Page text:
There are many cases where a “corporate” Twitter account may have already been established by marketing or sales, so it is critical that IT determines if these accounts exist, who is using them and what are the associated business objectives – if for no other reason than to be prepared from a public exposure perspective.  By meeting with the business groups and discussing the common company goals, IT can use this step to move past the image of “always saying no” towards the role of being a key business enabler.

2. Develop a corporate Twitter policy

Once visibility into Twitter usage patterns is determined, enterprises should engage in discussions around what should and should not be said or posted about the company, the competition and the appropriate language.  In some cases, determining who may and may not post may be an appropriate first step to take.  Educating users on the security risks associated with Twitter is another important facet to encourage usage for business purposes.  With a “click first, think later” mentality, Twitter users tend to place too much trust in what is being posted, introducing malware while placing personal and corporate data security at risk.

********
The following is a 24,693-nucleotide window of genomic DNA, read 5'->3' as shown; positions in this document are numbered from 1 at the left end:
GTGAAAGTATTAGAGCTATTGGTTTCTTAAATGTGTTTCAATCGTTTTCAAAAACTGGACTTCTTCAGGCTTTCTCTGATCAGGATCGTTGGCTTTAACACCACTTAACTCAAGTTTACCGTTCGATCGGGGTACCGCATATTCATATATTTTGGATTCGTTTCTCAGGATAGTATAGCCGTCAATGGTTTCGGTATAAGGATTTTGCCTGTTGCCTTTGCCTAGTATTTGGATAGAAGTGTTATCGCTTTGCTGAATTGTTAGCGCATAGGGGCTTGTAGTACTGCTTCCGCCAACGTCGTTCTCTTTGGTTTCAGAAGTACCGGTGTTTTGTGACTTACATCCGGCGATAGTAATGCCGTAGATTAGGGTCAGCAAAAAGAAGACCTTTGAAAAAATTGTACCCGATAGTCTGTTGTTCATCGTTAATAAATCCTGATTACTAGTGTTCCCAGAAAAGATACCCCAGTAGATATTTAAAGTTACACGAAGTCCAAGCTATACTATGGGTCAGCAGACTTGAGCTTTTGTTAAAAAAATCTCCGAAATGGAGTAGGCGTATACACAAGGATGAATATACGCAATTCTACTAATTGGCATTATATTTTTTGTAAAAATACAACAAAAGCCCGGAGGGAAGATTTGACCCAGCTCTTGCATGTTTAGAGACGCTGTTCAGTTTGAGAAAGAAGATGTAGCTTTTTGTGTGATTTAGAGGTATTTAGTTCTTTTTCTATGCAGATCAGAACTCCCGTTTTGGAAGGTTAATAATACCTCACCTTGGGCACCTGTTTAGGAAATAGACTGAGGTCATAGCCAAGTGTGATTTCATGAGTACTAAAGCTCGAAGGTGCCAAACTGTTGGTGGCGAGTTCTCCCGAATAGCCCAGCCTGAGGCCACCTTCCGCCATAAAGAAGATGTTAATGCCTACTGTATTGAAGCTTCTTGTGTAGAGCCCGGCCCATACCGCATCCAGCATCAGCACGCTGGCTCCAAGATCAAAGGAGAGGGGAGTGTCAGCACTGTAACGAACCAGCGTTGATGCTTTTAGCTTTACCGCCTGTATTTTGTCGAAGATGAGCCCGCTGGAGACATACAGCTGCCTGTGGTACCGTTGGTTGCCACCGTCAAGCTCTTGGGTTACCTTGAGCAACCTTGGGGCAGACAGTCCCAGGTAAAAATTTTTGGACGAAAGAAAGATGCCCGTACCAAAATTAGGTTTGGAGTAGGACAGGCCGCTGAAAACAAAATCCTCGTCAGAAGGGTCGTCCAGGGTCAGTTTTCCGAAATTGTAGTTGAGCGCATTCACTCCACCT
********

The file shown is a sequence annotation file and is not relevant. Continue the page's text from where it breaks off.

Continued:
3. Use Technology to Monitor and Enforce Policy

The outcome of each of these discussions should be documented with an explanation of how IT will apply security policies to enable the secure use of Twitter within enterprise environments.  Documenting and enforcing a policy around Twitter can help enterprises improve communications, productivity, and their bottom line while boosting employee morale.

Apply Policy Control over Usage, Block Threats

Next-generation firewalls allow enterprises to take a very systematic approach to enabling the secure use of Twitter by determining usage patterns, establishing and enforcing corporate policies that enable business objectives in a secure manner.

  • Identify Who is Using Twitter: The first step in safely enabling the use of Twitter is to identify which employees are reading Twitter (reading Tweets) and which are posting to Twitter (Tweeting).  Palo Alto Networks identifies Twitter at the service level, which means that even if a desktop client such as TweetDeck, Twhirl or Twitterfeed is in use, the Twitter traffic is identified.